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Queens Chronicle

It Is Never Too Early To Begin Teaching Water Safety To Kids

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Posted: Thursday, May 16, 2002 12:00 am

In 1996, nearly 1,000 children younger than 15 years of age drowned in the United States. It is surprising to many parents that young children tend not to splash or make noise when they get into trouble in the water and thus usually drown silently. An adVlt should always be watching young children playing, swimming, or bathing in water.

Tips for General Water Safety

You can greatly reduce the chances of you and your children becoming a drowning victim or being injured if you follow a few simple safety tips:

1. Make sure an adult is constantly watching young children swimming, playing, or bathing in water. Do not read, play cards, talk on the phone, mow the lawn, or do any other distracting activity while supervising children around water.

2. Never swim alone or in unsupervised places. Teach your children to always swim with a buddy.

3. Keep small children away from buckets containing liquid: 5-gallon industrial containers are a particular danger. Be sure to empty buckets of all liquid when household chores are done. An infant or toddler can drown in as little as one inch of water.

4. Never drink alcohol before or during swimming, boating, or water skiing. Never drink alcohol while supervising children around water. Teach teenagers about the danger of drinking alcohol and swimming, boating, or water skiing.

5. To prevent choking, never chew gum or eat while swimming, diving, or playing in water.

6. Learn to swim. Enroll yourself and your children aged 4 and older in swimming classes. Swimming classes are not recommended for children under age 4.

7. Learn Cardio-Pulmonary Resuscitation. This applies particularly to pool owners and water sports enthusiasts.

8. Do not use air-filled swimming aids (such as “water wings”) in place of life jackets or life preservers with children. Using air-filled swimming aids can give parents and children a false sense of security, which may increase the risk of drowning. These air-filled aids are toys and are not designed to be personal flotation devices (life jackets). Air-filled plastic tubes can deflate because they become punctured or unplugged.

9. Check the water depth before entering. The American Red Cross recommends nine feet as a minimum depth for diving or jumping.

If you have a swimming pool at your home:

1. Install a four-sided, isolation pool-fence with self-closing and self-latching gates around the pool. Such a fence should be at least four feet tall and completely separate the pool from the house and play area of the yard.

2. Prevent children from having direct access to the swimming pool.

3. Install a telephone near the pool. Know how to contact local emergency medical services. Post the emergency number, 911, in an easy-to-see place.

4. Remove toys from pool immediately after use. Floats, balls, and other toys may tempt children to lean into the pool, and they may fall in.

5. Remember always to closely supervise children using the pool and insist that others do too.

Additional Tips for Open Water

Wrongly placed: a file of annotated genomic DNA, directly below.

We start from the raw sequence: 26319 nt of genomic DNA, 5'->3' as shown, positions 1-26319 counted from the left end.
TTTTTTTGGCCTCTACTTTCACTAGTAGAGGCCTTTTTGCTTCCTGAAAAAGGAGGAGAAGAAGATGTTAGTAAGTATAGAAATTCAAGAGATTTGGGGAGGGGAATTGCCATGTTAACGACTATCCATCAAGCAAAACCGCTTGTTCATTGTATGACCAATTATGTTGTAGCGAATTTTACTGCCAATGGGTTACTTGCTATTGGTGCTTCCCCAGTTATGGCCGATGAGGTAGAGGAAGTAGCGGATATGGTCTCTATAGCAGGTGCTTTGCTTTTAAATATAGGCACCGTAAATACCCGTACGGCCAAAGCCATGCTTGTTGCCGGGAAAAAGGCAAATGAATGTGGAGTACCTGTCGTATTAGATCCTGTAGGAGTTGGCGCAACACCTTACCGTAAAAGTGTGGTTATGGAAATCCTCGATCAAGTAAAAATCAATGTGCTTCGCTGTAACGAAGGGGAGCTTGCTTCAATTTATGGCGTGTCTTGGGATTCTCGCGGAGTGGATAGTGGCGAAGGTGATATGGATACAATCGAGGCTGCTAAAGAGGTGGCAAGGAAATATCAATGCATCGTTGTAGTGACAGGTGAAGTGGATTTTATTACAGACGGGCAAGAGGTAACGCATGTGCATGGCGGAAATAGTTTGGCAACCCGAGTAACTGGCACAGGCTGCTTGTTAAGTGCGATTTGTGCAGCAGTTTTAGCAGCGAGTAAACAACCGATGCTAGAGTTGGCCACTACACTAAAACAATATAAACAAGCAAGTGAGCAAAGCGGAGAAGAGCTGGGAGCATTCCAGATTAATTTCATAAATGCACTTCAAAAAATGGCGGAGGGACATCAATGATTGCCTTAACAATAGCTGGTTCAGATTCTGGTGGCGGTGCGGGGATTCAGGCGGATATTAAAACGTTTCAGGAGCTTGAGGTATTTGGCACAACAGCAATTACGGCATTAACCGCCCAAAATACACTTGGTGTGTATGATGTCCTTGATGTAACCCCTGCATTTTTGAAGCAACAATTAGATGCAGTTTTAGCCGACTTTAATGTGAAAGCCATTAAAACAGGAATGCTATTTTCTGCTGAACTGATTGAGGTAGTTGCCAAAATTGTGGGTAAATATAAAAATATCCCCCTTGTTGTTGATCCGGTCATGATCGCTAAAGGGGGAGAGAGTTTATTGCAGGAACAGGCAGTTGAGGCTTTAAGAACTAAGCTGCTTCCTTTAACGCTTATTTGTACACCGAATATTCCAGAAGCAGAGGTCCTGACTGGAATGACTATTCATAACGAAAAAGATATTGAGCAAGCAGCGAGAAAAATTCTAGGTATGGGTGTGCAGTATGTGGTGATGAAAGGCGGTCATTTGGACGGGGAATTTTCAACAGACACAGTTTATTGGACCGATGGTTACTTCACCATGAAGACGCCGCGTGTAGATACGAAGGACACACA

1. Know the local weather conditions and forecast before swimming or boating. Thunderstorms and strong winds are dangerous to swimmers and boaters.

2. Restrict activities to designated swimming areas, usually marked by buoys.

3. Use U.S. Coast Guard-approved personal flotation devices (life jackets) when boating, regardless of distance to be traveled, size of boat, or swimming ability of boaters.

4. Remember that open water usually has limited visibility, and conditions can sometimes change from hour to hour. Currents are often unpredictable, moving rapidly and quickly changing direction. A strong water current can carry even expert swimmers far from shore.

5. Watch for dangerous waves and signs of rip currents—water that is discolored, unusually choppy, foamy, or filled with debris.

6. If you are caught in a rip current, swim parallel to the shore. Once you are out of the current, swim toward the shore.

The Problem—Who Is Affected?

Water sports—like swimming, wading, boating, and water skiing—are fun and exciting. But they can also be dangerous for people of all ages. In 1996, nearly 4,000 people drowned in the United States.

Among children ages 1-9, drowning is the second leading cause of death from injuries. Near-drownings can result in brain damage.

Childhood drownings and near-drownings often occur when a child is left alone, even for a few seconds.

Most children who drown in pools were last seen inside the home, had been out of sight less than five minutes, and were in the care of one or both parents at the time.

How young children drown tends to vary by age. For example:

Children under age 1 most often drown in bathtubs, buckets, and toilets.

Children ages 1-4 most often drown in swimming pools, hot tubs, and spas.

Children ages 5-14 most often drown in swimming pools and open water, such as lakes and rivers.

Many people don't realize that alcohol use is involved in many drownings: 25-50 percent of adolescent and adult drownings involve alcohol use. In 40-50 percent of drownings among adolescent boys, alcohol is a major contributing factor.

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